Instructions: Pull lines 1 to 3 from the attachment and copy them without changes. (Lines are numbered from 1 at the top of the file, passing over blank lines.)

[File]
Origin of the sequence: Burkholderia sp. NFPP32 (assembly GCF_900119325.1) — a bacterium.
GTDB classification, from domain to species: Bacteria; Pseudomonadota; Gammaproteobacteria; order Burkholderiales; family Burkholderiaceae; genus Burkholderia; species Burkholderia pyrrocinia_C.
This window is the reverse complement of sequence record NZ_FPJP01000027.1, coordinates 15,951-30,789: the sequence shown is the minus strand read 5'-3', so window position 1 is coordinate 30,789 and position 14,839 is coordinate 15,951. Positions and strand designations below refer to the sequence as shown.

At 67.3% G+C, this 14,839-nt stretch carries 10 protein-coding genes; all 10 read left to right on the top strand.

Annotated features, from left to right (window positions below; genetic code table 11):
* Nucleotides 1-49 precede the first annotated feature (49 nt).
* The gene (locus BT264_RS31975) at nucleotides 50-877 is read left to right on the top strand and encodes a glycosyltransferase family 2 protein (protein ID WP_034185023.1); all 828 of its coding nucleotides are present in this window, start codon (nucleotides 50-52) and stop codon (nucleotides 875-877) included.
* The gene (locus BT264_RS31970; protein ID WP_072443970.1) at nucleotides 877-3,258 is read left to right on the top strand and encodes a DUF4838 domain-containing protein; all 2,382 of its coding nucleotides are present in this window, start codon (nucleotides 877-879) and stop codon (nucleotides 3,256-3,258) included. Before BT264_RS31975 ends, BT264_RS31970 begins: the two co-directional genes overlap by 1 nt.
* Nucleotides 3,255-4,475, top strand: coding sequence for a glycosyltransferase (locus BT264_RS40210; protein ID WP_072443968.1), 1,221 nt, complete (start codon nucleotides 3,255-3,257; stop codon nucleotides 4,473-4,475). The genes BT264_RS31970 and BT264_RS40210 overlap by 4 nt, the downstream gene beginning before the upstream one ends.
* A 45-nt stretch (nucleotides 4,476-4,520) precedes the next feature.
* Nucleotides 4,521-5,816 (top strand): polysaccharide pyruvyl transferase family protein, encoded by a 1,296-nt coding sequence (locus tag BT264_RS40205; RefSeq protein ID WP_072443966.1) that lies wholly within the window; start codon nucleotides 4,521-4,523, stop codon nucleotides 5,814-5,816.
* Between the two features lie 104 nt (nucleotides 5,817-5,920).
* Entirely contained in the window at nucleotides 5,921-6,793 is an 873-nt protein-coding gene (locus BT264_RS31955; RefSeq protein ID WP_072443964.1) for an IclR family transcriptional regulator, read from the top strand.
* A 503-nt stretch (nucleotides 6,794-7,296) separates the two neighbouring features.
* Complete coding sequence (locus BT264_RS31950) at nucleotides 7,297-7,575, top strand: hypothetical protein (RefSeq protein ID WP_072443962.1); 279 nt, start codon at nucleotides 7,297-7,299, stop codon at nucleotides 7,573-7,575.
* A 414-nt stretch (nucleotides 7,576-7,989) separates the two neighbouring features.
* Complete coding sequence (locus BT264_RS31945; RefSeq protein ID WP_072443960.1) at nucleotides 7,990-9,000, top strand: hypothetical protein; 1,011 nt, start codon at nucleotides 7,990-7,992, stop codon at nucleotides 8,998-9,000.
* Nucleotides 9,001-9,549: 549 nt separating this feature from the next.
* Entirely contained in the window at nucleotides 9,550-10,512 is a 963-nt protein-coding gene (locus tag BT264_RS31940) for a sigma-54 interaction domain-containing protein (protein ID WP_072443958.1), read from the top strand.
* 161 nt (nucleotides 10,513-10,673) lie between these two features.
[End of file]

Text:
Origin of the sequence: Burkholderia sp. NFPP32 (assembly GCF_900119325.1) — a bacterium.
GTDB classification, from domain to species: Bacteria; Pseudomonadota; Gammaproteobacteria; order Burkholderiales; family Burkholderiaceae; genus Burkholderia; species Burkholderia pyrrocinia_C.
This window is the reverse complement of sequence record NZ_FPJP01000027.1, coordinates 15,951-30,789: the sequence shown is the minus strand read 5'-3', so window position 1 is coordinate 30,789 and position 14,839 is coordinate 15,951. Positions and strand designations below refer to the sequence as shown.